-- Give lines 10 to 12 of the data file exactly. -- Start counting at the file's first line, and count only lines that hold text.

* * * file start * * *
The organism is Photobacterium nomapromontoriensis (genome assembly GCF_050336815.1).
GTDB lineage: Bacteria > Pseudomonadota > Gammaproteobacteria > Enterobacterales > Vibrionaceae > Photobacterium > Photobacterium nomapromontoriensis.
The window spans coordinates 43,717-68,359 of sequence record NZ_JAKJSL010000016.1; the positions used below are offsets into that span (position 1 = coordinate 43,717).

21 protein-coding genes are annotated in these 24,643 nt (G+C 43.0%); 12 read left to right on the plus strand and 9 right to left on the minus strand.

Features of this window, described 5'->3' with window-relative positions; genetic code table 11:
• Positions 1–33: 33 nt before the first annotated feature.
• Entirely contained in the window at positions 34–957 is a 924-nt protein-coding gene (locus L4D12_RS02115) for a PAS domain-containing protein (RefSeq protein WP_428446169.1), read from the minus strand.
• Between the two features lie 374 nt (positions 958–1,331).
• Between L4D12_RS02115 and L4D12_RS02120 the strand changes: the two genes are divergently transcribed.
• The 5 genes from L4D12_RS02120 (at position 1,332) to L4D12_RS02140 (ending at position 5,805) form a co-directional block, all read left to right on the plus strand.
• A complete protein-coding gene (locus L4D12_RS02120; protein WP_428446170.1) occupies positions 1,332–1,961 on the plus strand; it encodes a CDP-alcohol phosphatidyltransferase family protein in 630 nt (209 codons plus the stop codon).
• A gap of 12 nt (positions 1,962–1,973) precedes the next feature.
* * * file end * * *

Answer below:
• The 5 genes from L4D12_RS02120 (at position 1,332) to L4D12_RS02140 (ending at position 5,805) form a co-directional block, all read left to right on the plus strand.
• A complete protein-coding gene (locus L4D12_RS02120; protein WP_428446170.1) occupies positions 1,332–1,961 on the plus strand; it encodes a CDP-alcohol phosphatidyltransferase family protein in 630 nt (209 codons plus the stop codon).
• A gap of 12 nt (positions 1,962–1,973) precedes the next feature.